The vast majority of pregnant women (and their partners) want the very best birth possible, for both themselves and their baby. This means that they’ll probably want to get their hands on the best evidence-based information there is.
Quality childbirth education is a crucial piece of the birth jigsaw puzzle. Not only that, but it connects you with a circle of like-minded people, going through the same stage of life as you. This can result in many possible friendships, which may be long term.
Here are 9 important reasons why private (non-hospital based) childbirth education can help to give you the best chance possible at the most positive birth experience.
Disclaimer: Some hospitals do offer good childbirth education classes. However, there are many benefits of non-hospital based classes, instead of, or in addition to, hospital based classes.
Why should you choose private childbirth education? Because…
1. Independent Birth Educators Are Specialists In What They Do
When you choose an independent birth educator, they are trained specifically in birth education. Some are also skilled in other areas, and may also be a midwife, doula, natural therapist or other.
Birth education is usually a major component of a private educator’s work, compared to a hospital which may or may not have specialised educators. Many hospitals rotate midwives and even physiotherapists into the role of running birth education classes. So you never know who you’ll get, what their philosophies and attitudes towards birth are and let’s face it – they may not even be passionate about birth education. It may simply be a part of their role they are required to do.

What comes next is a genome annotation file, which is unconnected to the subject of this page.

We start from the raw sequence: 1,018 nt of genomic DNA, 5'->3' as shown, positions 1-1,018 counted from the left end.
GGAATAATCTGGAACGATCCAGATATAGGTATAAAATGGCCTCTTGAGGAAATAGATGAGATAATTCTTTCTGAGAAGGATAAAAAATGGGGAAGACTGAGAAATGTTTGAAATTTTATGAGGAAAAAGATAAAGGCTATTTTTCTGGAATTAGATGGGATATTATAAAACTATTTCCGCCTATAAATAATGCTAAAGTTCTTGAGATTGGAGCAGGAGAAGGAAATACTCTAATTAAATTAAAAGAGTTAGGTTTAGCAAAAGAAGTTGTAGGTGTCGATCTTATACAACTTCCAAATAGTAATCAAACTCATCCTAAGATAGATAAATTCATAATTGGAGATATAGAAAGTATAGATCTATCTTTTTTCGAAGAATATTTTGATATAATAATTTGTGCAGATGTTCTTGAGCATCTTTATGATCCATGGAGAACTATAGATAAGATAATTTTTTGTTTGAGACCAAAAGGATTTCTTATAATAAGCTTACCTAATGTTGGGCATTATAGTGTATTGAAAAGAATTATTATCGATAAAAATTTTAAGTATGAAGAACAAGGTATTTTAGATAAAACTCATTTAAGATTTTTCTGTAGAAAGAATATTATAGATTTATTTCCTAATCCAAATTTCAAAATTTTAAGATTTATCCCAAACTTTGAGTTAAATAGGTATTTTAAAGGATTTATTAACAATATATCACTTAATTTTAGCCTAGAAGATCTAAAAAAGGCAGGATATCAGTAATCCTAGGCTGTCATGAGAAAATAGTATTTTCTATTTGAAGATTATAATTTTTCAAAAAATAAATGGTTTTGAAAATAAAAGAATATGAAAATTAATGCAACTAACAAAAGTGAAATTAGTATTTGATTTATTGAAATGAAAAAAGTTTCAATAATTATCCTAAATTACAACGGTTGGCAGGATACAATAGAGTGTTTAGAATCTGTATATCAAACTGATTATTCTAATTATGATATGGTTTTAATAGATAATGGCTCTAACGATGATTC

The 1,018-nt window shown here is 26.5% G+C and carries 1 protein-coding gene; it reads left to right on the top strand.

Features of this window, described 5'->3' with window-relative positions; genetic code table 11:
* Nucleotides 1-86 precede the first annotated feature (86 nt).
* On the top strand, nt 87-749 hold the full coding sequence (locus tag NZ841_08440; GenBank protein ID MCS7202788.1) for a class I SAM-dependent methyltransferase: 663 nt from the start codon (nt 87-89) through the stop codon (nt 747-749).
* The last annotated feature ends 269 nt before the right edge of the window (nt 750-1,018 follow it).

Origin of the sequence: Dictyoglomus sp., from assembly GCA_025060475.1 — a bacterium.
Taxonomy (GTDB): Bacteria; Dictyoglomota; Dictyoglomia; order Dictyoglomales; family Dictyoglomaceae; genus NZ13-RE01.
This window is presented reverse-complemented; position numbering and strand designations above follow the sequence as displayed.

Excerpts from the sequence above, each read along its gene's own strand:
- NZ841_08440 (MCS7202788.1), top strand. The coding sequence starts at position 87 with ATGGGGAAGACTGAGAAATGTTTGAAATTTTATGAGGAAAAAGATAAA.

Either way, independent educators are passionate about birth education and they educate because they love what they do – and it shows. Independent birth educators are experienced in ways to encourage both yourself and your partner to feel comfortable and engaged — it’s part of their specialised training.
Imagine a presenter starting a session with something like this:
“You all probably want a natural birth right now, but around 40% of you are going to end up with caesareans.”
This is from one of my clients, after they attended hospital based classes. Nice positive way to start the class wasn’t it?! Sure it might be true (some hospitals have c-section rates even higher than this) but what do you think that comment and attitude is going to do for the morale of those in the class?